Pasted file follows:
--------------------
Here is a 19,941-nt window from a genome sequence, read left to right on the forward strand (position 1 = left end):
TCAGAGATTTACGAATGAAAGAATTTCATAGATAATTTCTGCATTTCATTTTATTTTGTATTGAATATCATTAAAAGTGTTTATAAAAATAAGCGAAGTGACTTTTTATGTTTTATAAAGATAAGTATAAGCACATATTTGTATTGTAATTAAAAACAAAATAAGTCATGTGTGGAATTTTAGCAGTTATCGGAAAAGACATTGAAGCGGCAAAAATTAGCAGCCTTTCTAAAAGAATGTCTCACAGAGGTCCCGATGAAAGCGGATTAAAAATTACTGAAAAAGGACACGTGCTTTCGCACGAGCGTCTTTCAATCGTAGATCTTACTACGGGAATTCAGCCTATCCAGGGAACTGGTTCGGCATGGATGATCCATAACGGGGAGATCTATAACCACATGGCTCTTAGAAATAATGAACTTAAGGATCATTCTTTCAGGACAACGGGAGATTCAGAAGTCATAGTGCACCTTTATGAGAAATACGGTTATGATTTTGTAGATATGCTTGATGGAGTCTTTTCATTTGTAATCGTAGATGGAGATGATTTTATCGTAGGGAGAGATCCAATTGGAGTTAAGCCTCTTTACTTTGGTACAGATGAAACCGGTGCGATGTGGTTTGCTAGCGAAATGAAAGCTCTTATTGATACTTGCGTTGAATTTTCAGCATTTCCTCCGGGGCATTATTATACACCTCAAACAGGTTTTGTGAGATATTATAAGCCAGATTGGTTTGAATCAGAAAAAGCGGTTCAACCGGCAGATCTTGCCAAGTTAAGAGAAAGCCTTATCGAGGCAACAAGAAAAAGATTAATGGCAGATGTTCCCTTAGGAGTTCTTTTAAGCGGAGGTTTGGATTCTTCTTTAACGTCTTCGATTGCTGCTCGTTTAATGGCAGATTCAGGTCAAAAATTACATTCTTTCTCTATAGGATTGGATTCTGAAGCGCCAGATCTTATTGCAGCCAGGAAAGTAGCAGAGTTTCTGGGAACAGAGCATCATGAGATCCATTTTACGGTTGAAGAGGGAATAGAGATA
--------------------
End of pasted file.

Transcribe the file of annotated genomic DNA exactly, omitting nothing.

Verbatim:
Here is a 19,941-nt window from a genome sequence, read left to right on the forward strand (position 1 = left end):
TCAGAGATTTACGAATGAAAGAATTTCATAGATAATTTCTGCATTTCATTTTATTTTGTATTGAATATCATTAAAAGTGTTTATAAAAATAAGCGAAGTGACTTTTTATGTTTTATAAAGATAAGTATAAGCACATATTTGTATTGTAATTAAAAACAAAATAAGTCATGTGTGGAATTTTAGCAGTTATCGGAAAAGACATTGAAGCGGCAAAAATTAGCAGCCTTTCTAAAAGAATGTCTCACAGAGGTCCCGATGAAAGCGGATTAAAAATTACTGAAAAAGGACACGTGCTTTCGCACGAGCGTCTTTCAATCGTAGATCTTACTACGGGAATTCAGCCTATCCAGGGAACTGGTTCGGCATGGATGATCCATAACGGGGAGATCTATAACCACATGGCTCTTAGAAATAATGAACTTAAGGATCATTCTTTCAGGACAACGGGAGATTCAGAAGTCATAGTGCACCTTTATGAGAAATACGGTTATGATTTTGTAGATATGCTTGATGGAGTCTTTTCATTTGTAATCGTAGATGGAGATGATTTTATCGTAGGGAGAGATCCAATTGGAGTTAAGCCTCTTTACTTTGGTACAGATGAAACCGGTGCGATGTGGTTTGCTAGCGAAATGAAAGCTCTTATTGATACTTGCGTTGAATTTTCAGCATTTCCTCCGGGGCATTATTATACACCTCAAACAGGTTTTGTGAGATATTATAAGCCAGATTGGTTTGAATCAGAAAAAGCGGTTCAACCGGCAGATCTTGCCAAGTTAAGAGAAAGCCTTATCGAGGCAACAAGAAAAAGATTAATGGCAGATGTTCCCTTAGGAGTTCTTTTAAGCGGAGGTTTGGATTCTTCTTTAACGTCTTCGATTGCTGCTCGTTTAATGGCAGATTCAGGTCAAAAATTACATTCTTTCTCTATAGGATTGGATTCTGAAGCGCCAGATCTTATTGCAGCCAGGAAAGTAGCAGAGTTTCTGGGAACAGAGCATCATGAGATCCATTTTACGGTTGAAGAGGGAATAGAGATA